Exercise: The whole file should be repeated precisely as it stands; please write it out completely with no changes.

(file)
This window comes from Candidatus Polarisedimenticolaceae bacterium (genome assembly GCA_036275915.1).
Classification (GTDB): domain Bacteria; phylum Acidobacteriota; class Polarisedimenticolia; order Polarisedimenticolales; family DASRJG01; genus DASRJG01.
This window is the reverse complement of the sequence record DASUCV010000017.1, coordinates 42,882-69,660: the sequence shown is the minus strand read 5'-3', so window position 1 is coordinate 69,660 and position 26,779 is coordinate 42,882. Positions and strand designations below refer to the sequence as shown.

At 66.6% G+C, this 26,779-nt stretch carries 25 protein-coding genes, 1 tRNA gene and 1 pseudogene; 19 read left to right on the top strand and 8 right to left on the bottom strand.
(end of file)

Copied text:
This window comes from Candidatus Polarisedimenticolaceae bacterium (genome assembly GCA_036275915.1).
Classification (GTDB): domain Bacteria; phylum Acidobacteriota; class Polarisedimenticolia; order Polarisedimenticolales; family DASRJG01; genus DASRJG01.
This window is the reverse complement of the sequence record DASUCV010000017.1, coordinates 42,882-69,660: the sequence shown is the minus strand read 5'-3', so window position 1 is coordinate 69,660 and position 26,779 is coordinate 42,882. Positions and strand designations below refer to the sequence as shown.

At 66.6% G+C, this 26,779-nt stretch carries 25 protein-coding genes, 1 tRNA gene and 1 pseudogene; 19 read left to right on the top strand and 8 right to left on the bottom strand.